CDC Home

HIV and Syphilis Infection Among Men Who Have Sex with Men — Bangkok, Thailand, 2005–2011

Please note: An erratum has been published for this article. To view the erratum, please click here.

Although efforts to control the heterosexual human immunodeficiency virus (HIV) epidemic in Thailand had shown success by the late 1990s (1), HIV continued to spread in other risk groups, including men who have sex with men (MSM). In 2003, the Thailand Ministry of Public Health–U.S. CDC Collaboration (TUC) started surveillance among MSM in Bangkok, finding an HIV prevalence of 17.3% (2). By 2005, HIV prevalence in this group had risen to 28.3% and has since stabilized at around 30% (2,3). To obtain additional information about HIV and sexually transmitted infection (STI) prevalence and incidence in a clinic-based population of MSM, TUC, in collaboration with the Thai Red Cross AIDS Research Center, analyzed data collected at the Silom Community Clinic (SCC), an HIV and STI testing center targeting MSM. This report describes trends in HIV and syphilis prevalence and incidence seen among SCC MSM clients during 2005–2011. At first clinic visit, the prevalence of HIV infection among 4,762 clients was 28.3% and of syphilis (all stages) was 9.8%. Among those returning for HIV or syphilis testing before the end of 2011, the incidence of HIV infection was 6.3 per 100 person-years (PY) and 3.6 per 100 PY for syphilis. These results show ongoing epidemics of HIV and syphilis infection in MSM in Bangkok, underscoring the urgent need for preventive interventions to reduce the spread of HIV and STI in this population.

The SCC is located in a central Bangkok hospital close to a large number of MSM entertainment venues and was founded by TUC in 2005. It supports an environment and staff receptive to the health and concerns of the MSM community; HIV and STI testing services are free, rapid, anonymous, and confidential. The long-term goal of the SCC is to build a durable relationship with the MSM community and to identify safe, effective, and affordable HIV prevention methods for MSM.

At first visit, all SCC attendees are offered HIV voluntary counseling and testing* and evaluation for primary, secondary, and latent syphilis. Other procedures offered include testing for immunity to hepatitis A and B,§ hepatitis B vaccination (if eligible), and evaluation for the presence of gonococcal and nongonococcal urethral, pharyngeal, or rectal infections; genital ulcers; and warts. All testing, vaccination, and STI treatments are provided free of charge. Since July 2009, HIV-negative clients have been offered nucleic-acid amplification testing for acute HIV infection. Reactive nucleic-acid amplification testing in HIV antibody-negative persons is evidence of acute HIV infection, a phase of infection during which viral replication and infectiousness are high (4). All HIV-positive SCC attendees are offered a CD4+ T lymphocyte countto assess their eligibility for antiretroviral therapy (ART)** and antimicrobial treatment. Thailand offers free public health care to all its citizens, and HIV ART was included in 2006 (5). HIV and syphilis prevalence were calculated at the first SCC visit during 2005–2011 when this testing was performed. HIV and syphilis incidence were computed among those who tested negative for HIV or syphilis at first visit, who returned for testing later. Times between the date of the first negative test and the midpoint between the dates of the last negative and first positive HIV or syphilis test were used to calculate PY of follow-up time. Trends in HIV prevalence and incidence were evaluated for statistical significance using chi-square and Poisson exact tests.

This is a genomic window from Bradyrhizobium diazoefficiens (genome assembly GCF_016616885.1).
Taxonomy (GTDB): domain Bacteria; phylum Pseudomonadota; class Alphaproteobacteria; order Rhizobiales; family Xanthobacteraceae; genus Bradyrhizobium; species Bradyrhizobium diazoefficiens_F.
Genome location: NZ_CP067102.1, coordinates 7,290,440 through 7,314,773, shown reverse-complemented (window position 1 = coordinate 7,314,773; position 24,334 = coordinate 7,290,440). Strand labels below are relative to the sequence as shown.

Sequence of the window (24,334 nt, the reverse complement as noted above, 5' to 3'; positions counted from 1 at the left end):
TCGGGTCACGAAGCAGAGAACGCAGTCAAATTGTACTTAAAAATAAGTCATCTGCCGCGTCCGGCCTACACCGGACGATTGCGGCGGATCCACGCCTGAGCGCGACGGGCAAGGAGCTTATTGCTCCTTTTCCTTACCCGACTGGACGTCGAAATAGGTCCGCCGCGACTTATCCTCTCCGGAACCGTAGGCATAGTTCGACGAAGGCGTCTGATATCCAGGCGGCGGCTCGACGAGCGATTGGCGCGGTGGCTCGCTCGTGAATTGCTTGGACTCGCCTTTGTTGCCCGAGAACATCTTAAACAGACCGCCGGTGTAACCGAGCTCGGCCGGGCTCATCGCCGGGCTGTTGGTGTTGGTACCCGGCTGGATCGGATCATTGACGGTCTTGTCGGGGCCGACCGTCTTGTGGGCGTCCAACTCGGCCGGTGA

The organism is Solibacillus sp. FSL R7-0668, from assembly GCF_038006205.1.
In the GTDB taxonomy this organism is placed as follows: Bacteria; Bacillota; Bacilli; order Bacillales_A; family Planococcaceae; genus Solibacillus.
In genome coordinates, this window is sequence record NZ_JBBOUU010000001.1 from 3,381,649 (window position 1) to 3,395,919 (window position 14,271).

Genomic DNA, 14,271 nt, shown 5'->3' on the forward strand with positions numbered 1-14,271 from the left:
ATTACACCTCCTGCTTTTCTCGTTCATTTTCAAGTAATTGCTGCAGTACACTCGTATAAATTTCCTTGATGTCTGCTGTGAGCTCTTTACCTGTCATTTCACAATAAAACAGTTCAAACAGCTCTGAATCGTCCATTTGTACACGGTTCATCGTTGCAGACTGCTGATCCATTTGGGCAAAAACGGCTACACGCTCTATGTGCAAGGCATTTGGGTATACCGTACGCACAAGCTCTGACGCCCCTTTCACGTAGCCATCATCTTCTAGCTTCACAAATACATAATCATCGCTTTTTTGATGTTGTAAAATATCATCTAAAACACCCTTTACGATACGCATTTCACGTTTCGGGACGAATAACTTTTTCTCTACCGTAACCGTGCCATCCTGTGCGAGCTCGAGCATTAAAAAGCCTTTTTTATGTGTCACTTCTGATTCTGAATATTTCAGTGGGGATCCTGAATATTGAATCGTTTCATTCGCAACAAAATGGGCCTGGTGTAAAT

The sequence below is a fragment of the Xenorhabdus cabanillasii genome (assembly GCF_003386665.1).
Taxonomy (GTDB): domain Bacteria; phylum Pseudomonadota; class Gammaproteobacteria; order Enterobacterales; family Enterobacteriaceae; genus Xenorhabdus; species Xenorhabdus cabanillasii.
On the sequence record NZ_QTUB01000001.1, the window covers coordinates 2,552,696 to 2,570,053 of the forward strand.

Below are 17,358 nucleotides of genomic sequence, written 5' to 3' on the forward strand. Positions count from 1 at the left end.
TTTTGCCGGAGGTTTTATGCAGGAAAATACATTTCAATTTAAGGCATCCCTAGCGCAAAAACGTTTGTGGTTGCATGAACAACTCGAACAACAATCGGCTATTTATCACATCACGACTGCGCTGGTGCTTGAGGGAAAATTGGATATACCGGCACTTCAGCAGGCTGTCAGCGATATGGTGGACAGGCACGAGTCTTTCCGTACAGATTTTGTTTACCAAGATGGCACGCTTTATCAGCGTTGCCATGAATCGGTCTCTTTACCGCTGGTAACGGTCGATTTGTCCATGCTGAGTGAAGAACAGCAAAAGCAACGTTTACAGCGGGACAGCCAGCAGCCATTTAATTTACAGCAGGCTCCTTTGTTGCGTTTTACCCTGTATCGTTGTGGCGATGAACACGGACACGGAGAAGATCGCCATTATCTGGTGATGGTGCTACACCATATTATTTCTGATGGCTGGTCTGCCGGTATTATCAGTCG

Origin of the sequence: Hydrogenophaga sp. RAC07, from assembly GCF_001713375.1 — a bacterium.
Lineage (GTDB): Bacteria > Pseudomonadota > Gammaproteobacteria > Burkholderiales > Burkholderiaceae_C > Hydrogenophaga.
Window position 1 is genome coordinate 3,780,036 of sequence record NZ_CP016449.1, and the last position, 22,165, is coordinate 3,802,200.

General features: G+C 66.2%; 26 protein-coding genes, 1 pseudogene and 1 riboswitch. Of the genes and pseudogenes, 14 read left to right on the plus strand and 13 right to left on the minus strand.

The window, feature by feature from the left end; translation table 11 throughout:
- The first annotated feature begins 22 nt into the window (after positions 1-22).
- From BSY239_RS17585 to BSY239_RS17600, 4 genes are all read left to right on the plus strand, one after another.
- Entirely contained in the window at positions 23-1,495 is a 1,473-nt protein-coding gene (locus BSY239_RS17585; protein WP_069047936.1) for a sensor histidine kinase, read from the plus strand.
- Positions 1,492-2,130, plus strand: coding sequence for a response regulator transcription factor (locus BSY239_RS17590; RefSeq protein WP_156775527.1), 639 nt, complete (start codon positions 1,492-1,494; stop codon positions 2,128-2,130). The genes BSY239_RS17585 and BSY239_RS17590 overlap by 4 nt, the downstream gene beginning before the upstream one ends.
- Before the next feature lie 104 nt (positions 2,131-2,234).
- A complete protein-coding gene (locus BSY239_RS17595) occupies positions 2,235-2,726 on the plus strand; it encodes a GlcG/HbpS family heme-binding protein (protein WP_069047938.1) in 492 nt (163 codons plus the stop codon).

During the 2005–2011 period, 4,762 MSM clients made a total of 15,219 visits to the SCC (Table). Most (60.9%) clients were aged <30 years, 90.8% were Thai, 7.2% were non-Asian, and 2.0% were other Asian. Almost all (91.8%) resided in the Bangkok metropolitan area. Less than half (42.7%) reported a history of previous HIV testing. The yearly number of clients increased from 221 in 2005 to 1,135 in 2011, and the yearly number of visits increased from 439 to 4,220 during the same period. Prevalence of HIV at first visit during 2005–2011 was 28.3% and of syphilis 9.8%. HIV incidence was 6.3 per 100 PY and of syphilis was 3.6 per 100 PY of follow-up. Of the 2,736 HIV-negative specimens evaluated by nucleic-acid amplification testing since July 2009, 15 tested positive for acute HIV infection (prevalence: 0.55%). Among the 1,243 who tested HIV-positive, 41.9% had a CD4+ count of ≤350 cells/µL, 29.1% had a count of >350 and ≤500 cells/µL, and 29.0% had a count of >500 cells/µL. Although HIV prevalence was significantly higher among older attendees (29.5% among those aged ≥30 years versus 22.8% for those aged ≤21 years), HIV incidence was significantly higher in the younger age group (12.2 per 100 PY for those aged ≤21 years versus 3.2 per 100 PY for those aged ≥30 years) (Table). From 2005 to 2011, significant increases occurred in the annual prevalence of HIV (from 24.6% to 29.4%) and syphilis (from 5.0% to 12.5%). The incidence of HIV also increased significantly from 2005–2006 to 2011, from 2.8 per 100 PY to 7.9 per 100 PY, as did the incidence of syphilis, from 0.0 per 100 PY to 7.1 per 100 PY (Table).